This month’s Gospel Doctrine course of study includes lesson 42:  “Continuing Revelation to Latter-day Saint Prophets.”  The most significant continuing revelation in the last one hundred years–the only one canonized as scripture–is Official Declaration 2, which ended the ban on priesthood ordination and temple endowments and sealings for Black LDS people.

W. Paul Reeve, a Professor of Mormon History at the University of Utah and author of Religion of a Different Color: Race and the Mormon Struggle for Whiteness (Oxford, 2015), has compiled a resource guide from LDS Church-published sources to help teachers and ward members prepare for this lesson and discussion, which is available here.  Please share it!

Professor W. Paul Reeve

Discussing Official Declaration 2 provides an opportunity to educate ourselves on the history behind the priesthood and temple ban, the 1978 revelation, and to review contemporary LDS Church statements on racism and perspectives by members on the impact of the policy.  Additionally, Reeve notes:

Now that the Church has officially disavowed old teachings on race, new myths justifying the segregation of the priesthood have begun to circulate among LDS people.  It is imperative that we do not invent new justifications. It may be helpful for teachers to familiarize themselves with these new justifications and understand why they are incorrect in case a class member raises them during Gospel Doctrine.  None of these justifications have been approved by LDS Church leaders.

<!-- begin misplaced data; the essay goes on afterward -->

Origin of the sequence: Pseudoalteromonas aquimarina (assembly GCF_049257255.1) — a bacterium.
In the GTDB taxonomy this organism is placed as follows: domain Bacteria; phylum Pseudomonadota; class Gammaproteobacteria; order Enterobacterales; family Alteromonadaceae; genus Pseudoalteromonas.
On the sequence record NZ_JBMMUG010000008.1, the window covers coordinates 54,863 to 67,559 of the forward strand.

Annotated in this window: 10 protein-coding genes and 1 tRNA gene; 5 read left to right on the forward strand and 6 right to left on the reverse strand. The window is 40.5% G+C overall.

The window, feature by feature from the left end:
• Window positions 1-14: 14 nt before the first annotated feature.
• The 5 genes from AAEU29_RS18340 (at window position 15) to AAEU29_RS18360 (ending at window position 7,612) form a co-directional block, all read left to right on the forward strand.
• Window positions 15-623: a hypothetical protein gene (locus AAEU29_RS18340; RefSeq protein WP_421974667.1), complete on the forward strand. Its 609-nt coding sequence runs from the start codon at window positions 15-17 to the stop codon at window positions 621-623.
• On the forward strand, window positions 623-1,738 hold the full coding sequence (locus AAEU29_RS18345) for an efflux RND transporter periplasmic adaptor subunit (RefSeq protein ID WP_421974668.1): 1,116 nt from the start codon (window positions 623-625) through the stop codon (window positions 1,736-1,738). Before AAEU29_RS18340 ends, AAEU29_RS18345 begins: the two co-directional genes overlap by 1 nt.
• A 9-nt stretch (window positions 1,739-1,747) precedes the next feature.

The resource Reeve has developed addresses these new justifications that may surface as your friends and family participate in Gospel Doctrine study.  Please support informed discussion and reflection on this critical subject by sharing this resource widely.

This project is supported by Shoulder to the Wheel, an effort by Latter-day Saints to end racism in our communities in honor of the upcoming 40th anniversary of Official Declaration 2. Please encourage your friends and family to pledge to put your shoulder to the wheel.  For more information visit shouldertothewheel.org.